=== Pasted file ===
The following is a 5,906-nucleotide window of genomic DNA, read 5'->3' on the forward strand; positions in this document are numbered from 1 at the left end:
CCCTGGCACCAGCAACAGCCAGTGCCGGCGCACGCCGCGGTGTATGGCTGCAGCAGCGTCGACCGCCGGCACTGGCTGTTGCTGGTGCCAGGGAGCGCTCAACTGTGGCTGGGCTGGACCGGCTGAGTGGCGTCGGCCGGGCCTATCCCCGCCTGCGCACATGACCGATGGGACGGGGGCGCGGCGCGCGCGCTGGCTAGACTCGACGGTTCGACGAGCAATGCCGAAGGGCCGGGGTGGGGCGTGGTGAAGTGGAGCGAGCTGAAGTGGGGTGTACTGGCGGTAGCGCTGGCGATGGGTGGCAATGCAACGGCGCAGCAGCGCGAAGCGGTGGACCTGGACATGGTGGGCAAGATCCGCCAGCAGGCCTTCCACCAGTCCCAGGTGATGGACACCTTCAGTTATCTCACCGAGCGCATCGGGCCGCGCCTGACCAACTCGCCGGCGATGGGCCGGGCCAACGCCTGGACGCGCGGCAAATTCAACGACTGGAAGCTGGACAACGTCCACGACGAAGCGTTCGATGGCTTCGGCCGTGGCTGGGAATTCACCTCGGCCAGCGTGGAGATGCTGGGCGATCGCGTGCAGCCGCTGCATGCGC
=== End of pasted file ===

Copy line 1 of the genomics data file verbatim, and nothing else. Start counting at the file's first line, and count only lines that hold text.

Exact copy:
The following is a 5,906-nucleotide window of genomic DNA, read 5'->3' on the forward strand; positions in this document are numbered from 1 at the left end: